Bing Gets Its Own Knowledge Graph Via Britannica Partnership
Bing’s search results are getting a bit more informational thanks to a new partnership with Encyclopedia Britannica.
They’re calling it “Britannica Online Encyclopedia Answers,” and it adds extra information about a search result right within the search results page. As the screenshots below show, it looks quite a bit like Google’s recently-launched Knowledge Graph feature, but there are some differences that I’ll mention below.
I’ve used red arrows to highlight one of the main differences with how Google presents this data and Bing’s version — Bing links out to several third-party sites for further information, such as Wikipedia, Freebase, Qwiki and Britannica (the source of the encyclopedic information). In Google’s Knowledge Graph presentation, the links primarily lead to new Google searches.
Some other noticeable differences, all of which I believe are related:
- Bing is currently showing these Britannica-powered listings far less often than Google shows Knowledge Graph boxes.
- Bing seems to show the Britannica information only if a Britannica URL appears as one of the organic search results.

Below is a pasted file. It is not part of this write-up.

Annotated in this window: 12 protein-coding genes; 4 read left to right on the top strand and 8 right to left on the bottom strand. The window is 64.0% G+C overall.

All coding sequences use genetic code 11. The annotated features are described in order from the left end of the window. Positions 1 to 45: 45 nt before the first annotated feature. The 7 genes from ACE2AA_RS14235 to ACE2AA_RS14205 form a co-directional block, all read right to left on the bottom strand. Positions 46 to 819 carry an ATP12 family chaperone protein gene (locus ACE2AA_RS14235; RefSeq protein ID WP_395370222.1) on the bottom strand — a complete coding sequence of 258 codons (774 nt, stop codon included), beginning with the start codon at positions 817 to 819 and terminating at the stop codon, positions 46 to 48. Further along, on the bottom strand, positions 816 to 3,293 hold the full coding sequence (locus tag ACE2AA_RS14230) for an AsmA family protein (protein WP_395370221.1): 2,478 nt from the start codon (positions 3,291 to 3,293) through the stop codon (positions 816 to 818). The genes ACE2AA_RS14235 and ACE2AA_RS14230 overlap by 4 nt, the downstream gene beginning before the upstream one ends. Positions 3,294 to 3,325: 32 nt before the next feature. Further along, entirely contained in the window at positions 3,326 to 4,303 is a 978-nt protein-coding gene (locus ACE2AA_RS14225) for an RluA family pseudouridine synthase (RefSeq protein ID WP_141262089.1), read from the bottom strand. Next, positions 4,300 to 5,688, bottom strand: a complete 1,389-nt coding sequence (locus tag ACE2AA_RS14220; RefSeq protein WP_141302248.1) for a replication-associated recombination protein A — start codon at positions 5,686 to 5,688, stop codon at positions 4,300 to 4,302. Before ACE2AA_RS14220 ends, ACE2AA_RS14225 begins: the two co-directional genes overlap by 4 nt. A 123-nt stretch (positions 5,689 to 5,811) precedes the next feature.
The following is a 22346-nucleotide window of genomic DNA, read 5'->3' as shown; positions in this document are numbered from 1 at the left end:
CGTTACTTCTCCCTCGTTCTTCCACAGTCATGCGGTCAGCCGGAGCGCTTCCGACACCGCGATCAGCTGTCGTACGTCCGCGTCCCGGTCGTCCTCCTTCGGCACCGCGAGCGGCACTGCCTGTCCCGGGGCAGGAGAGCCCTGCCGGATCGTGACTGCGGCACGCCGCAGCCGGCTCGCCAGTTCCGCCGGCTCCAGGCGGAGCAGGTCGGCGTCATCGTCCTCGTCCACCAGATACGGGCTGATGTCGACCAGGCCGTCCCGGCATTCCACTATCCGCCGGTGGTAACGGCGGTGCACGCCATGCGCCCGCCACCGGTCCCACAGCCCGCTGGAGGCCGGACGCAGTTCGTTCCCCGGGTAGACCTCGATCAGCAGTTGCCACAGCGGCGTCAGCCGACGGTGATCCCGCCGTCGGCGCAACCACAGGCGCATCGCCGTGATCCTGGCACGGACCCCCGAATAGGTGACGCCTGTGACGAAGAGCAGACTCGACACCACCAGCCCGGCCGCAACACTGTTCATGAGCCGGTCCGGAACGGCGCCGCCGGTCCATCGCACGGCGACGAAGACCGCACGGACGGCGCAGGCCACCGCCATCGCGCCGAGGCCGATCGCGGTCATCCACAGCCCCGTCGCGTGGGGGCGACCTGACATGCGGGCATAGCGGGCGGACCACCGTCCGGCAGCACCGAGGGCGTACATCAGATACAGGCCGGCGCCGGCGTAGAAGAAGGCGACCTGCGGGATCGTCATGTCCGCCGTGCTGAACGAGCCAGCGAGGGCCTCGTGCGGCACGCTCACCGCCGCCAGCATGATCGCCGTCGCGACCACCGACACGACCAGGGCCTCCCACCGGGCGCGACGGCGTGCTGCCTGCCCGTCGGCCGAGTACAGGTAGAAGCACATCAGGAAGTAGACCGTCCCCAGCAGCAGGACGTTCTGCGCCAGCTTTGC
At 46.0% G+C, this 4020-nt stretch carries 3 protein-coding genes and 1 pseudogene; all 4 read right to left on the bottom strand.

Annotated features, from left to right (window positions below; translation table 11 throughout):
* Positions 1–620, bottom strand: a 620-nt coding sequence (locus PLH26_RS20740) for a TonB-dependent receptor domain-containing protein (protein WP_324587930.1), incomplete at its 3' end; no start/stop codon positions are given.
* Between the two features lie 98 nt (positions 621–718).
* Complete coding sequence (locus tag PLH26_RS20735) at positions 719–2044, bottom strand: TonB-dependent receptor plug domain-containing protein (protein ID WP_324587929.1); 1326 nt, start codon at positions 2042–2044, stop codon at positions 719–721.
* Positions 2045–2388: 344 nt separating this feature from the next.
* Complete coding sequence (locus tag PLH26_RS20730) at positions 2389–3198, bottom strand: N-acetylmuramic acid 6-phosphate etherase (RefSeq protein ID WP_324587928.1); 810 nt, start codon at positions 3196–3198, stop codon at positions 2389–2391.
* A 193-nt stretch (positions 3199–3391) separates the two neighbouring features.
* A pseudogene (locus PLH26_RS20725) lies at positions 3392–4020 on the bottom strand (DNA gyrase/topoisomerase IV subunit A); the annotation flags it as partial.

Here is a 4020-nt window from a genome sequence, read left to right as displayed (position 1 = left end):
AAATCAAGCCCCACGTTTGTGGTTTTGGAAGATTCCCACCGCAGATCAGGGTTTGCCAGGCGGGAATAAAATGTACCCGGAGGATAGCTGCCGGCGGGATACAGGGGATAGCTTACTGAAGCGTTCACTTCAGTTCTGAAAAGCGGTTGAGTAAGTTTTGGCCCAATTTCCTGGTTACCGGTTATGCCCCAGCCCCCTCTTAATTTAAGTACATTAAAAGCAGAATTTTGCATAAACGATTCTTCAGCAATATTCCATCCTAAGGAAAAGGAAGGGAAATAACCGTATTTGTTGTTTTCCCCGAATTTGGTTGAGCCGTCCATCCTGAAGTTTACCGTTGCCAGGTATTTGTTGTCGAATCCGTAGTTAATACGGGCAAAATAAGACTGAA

- Bing’s display happens right with the organic search result, while Google shows Knowledge Graph boxes to the right of the organic results
Bing, of course, could eventually change its display for these Britannica results, but that’s what I’m seeing now.
On the searches where I found the Britannica-enhanced results, they were down the search results page, mixed in at whatever spot Britannica.com was ranking for the keyword. Other online encyclopedia sites, like Wikipedia and the New World Encyclopedia also showed up in the search results, often above Britannica.com.
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(Some images used under license from Shutterstock.com.)
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